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'Don't go to jail over Djokovic': Questions remain despite tennis star's legal victory – CBC Sports

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On the latest episode of the CBC Sports video series Bring It In, host Morgan Campbell is joined by panellists Dave Zirin and Meghan McPeak to discuss tennis star Novak Djokovic’s court victory, positive COVID-19 result and the protests in Australia surrounding his case.

While the unvaccinated Djokovic won his court battle to have his visa reinstated and remain in Australia on Monday, it still remains to be seen if he will avoid deportation and compete at the Australian Open — with the government still threatening to cancel his visa.

“All of this is just as unclear as it always was. The only thing that’s clear is Novak Djokovic is not vaccinated and does not want to get vaccinated, and that you still technically aren’t allowed into Australia if you haven’t had a vaccine,” Campbell said.

Zirin compares the Serbian tennis player to the National Football League (NFL)’s Aaron Rodgers, who was fined after misleading people about his vaccination status, and Antonio Brown, who was suspended after supplying the NFL with a fake vaccination card.

“Novak Djokovic is like the unholy hybrid of Aaron Rodgers and Antonio Brown. [He has] all of the obnoxious entitlement of Rodgers, while at the same time he may be playing very fishy with his positive and negative tests and his results like Brown,” Zirin said.

“He has all of the arrogance, all of the sleaziness, all of the entitlement that we’ve seen in the NFL.”

WATCH | Bring It In panel discusses Djokovic court battle, protests:

Reactions to Novak Djokovic winning court battle related to COVID vaccine exemption | Bring It In

8 hours ago

Duration 7:29

The ‘Bring It In’ panel give their takes on the latest news regarding Novak Djokovic’s vaccine exemption that had him detained in Australia as he attempted to enter the country to compete in the Australian Open. 7:29

Djokovic tested positive for COVID-19 on Dec. 16, allowing him to acquire a medical exemption, but he was pictured maskless at a public event just a day later. The panel discusses there being a double standard involved because of Djokovic’s status and power, and the resulting backlash and anger from some Australians who feel he is receiving special treatment.

“To what extent is Novak Djokovic benefiting from the fact that he’s Novak Djokovic?” Campbell said.

“They don’t like the fact that you’re rubbing this thing in their faces when Australians have been going through vaccine mandates, mandatory testing, quarantine when they leave the country.”

McPeak builds on the idea that the average person wouldn’t be afforded the same loophole in order get into Australia without proof of vaccination.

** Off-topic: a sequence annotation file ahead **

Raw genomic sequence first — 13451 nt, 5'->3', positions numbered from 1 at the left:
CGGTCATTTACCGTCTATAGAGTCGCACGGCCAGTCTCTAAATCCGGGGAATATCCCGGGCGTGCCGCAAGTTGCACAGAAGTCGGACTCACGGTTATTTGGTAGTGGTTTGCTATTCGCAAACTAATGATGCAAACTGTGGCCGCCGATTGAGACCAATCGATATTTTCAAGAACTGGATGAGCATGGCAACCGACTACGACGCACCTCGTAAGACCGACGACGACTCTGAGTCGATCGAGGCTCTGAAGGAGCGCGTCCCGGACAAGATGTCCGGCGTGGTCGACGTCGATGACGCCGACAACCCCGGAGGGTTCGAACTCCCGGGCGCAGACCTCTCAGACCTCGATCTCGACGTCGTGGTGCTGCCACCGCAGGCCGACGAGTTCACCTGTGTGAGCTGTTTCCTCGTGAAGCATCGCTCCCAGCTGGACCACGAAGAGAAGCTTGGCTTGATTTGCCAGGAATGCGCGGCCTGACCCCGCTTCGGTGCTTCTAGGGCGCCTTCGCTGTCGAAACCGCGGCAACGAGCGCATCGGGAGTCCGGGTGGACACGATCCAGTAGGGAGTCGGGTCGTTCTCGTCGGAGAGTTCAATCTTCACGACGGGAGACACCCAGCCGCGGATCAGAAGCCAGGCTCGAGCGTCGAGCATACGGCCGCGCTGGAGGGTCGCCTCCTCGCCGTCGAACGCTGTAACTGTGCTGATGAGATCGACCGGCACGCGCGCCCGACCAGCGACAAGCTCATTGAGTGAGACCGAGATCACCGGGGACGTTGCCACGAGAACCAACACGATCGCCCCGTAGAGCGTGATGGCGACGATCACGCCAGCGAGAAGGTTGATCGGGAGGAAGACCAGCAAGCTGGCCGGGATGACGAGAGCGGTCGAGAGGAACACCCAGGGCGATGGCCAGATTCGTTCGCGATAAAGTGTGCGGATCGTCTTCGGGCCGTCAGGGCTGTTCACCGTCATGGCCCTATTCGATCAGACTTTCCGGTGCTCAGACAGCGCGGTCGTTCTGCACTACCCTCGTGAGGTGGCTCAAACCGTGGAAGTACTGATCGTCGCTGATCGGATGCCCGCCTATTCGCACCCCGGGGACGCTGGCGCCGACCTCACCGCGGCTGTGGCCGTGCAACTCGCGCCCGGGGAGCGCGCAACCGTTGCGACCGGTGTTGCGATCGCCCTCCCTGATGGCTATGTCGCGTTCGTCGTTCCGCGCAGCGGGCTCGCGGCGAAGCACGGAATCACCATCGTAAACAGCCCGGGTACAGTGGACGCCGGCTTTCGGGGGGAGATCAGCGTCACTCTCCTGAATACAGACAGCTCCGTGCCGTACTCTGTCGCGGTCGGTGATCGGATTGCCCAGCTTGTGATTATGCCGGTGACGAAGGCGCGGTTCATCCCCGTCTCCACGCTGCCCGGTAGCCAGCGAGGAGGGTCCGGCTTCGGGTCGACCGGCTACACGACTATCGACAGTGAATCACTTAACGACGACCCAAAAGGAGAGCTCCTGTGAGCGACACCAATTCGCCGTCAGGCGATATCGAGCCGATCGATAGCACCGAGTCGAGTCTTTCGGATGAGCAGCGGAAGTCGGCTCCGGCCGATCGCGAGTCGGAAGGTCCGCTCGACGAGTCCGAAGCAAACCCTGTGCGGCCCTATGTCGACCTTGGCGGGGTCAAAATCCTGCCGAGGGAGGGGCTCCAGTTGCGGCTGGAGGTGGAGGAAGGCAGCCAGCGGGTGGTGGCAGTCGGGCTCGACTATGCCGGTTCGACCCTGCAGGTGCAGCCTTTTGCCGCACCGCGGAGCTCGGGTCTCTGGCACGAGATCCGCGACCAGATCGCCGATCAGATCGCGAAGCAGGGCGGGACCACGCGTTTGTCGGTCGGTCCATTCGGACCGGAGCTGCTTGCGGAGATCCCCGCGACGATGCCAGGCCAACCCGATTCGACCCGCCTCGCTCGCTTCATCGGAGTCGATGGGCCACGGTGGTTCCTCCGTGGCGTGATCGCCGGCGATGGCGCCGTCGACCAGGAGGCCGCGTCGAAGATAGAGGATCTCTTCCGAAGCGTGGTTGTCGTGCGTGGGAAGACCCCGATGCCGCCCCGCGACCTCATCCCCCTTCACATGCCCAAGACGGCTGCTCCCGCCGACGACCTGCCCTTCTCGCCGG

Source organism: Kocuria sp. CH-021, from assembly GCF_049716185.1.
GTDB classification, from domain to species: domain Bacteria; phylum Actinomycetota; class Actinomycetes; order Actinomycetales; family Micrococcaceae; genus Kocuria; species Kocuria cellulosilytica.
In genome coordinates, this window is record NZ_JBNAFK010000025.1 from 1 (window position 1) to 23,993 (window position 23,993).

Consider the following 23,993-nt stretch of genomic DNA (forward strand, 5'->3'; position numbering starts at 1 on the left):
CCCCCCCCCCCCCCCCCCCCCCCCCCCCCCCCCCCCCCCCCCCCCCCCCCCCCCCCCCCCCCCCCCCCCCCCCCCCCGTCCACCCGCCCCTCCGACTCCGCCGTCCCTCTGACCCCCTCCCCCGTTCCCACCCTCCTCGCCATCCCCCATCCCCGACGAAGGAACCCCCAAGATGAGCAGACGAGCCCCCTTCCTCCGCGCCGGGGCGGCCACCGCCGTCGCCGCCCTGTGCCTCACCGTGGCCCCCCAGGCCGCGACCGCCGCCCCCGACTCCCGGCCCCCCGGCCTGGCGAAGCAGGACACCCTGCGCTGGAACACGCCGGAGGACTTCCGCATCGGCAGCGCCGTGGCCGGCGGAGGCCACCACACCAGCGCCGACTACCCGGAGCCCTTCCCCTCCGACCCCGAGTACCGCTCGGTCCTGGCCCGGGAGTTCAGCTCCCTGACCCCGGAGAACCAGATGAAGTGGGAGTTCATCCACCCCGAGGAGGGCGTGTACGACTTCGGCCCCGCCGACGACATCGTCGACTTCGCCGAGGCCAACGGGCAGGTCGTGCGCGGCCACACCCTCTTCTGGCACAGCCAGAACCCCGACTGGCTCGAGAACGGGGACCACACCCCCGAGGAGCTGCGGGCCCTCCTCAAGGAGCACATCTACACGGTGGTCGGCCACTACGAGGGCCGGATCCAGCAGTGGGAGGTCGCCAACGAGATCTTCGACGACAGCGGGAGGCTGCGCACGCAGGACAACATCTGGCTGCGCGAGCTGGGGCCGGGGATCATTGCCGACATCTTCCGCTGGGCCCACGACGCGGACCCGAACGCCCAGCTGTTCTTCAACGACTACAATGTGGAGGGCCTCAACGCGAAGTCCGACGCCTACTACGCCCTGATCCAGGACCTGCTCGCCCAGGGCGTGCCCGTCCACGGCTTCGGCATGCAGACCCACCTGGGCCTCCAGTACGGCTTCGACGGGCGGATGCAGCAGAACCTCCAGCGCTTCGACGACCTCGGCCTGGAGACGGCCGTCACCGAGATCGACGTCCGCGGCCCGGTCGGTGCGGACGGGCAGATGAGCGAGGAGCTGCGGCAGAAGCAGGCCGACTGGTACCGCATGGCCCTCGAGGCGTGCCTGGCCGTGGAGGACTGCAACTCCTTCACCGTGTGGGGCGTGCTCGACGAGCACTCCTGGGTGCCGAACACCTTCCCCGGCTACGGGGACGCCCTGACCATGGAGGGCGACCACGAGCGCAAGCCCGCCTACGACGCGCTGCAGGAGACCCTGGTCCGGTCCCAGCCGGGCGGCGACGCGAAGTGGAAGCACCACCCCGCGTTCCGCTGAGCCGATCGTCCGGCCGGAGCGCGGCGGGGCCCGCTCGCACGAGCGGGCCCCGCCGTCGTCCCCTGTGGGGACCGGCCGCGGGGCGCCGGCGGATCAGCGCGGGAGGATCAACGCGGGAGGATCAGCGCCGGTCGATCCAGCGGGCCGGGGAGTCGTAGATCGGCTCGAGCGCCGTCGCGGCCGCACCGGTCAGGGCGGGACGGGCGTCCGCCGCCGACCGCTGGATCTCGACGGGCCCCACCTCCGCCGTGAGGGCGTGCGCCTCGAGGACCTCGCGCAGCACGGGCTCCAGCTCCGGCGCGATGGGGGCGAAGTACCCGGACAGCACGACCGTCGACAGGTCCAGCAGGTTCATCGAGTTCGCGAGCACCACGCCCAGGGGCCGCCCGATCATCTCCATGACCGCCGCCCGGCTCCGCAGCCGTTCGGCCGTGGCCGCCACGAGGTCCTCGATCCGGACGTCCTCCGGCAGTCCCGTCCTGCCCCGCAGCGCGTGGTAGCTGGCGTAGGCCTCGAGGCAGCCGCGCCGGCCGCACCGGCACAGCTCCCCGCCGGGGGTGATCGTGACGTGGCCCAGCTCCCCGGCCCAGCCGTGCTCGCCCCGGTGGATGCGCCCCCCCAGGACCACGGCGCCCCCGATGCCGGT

“We wouldn’t have gotten into the country [without being vaccinated], we wouldn’t have gotten past border control. It just would’ve been a completely different situation and we would not have gotten out of the immigration detention centre,” McPeak said.

WATCH | Court permits Djokovic to stay in Australia for time being:

Novak Djokovic allowed to stay in Australia for now

5 hours ago

Duration 1:56

A judge has cleared Serbian tennis star Novak Djokovic to stay in Australia ahead of the upcoming Australian Open, but the country’s immigration minister could still step in and revoke his visa. 1:56

Djokovic was released from a Melbourne immigration detention centre following the ruling, but the protests in support that led up to it also included many who were sympathetic with the plight of immigrants forced to remain indefinitely in the hotel Djokovic resided in as a result of not meeting the requirements of Australia’s Border Force.

“There’s the Serbian Nationalist one, and then there was the Australian anti-racist campaigners one trying to raise awareness of the plight of migrants through Djokovic,” Zirin said.

The panel also talks about how the protests supporting Djokovic spiralled out of control with the Serbian community in Melbourne who took action.

“What you have outside in Australia are now actually violent battles between Serbian-Australian protestors — people in Australia of Serbian descent — and the police. So this is like the Aaron Rodgers situation on steroids,” Zirin said.

Campbell goes on to add that at the end of the day, Djokovic ultimately only cares about one thing — himself.

“Don’t go to jail over Novak Djokovic, because he would not go to jail for you. Don’t get pepper sprayed over Novak Djokovic; he won’t even take a vaccine for you,” Campbell added.

Despite the ongoing controversy and uncertainty, Djokovic has resumed training with his path cleared to compete for his 21st grand slam title and 10th Australian Open title. He has a chance to break a tie with Rafael Nadal and Roger Federer for the most Grand Slam men’s singles titles of all time.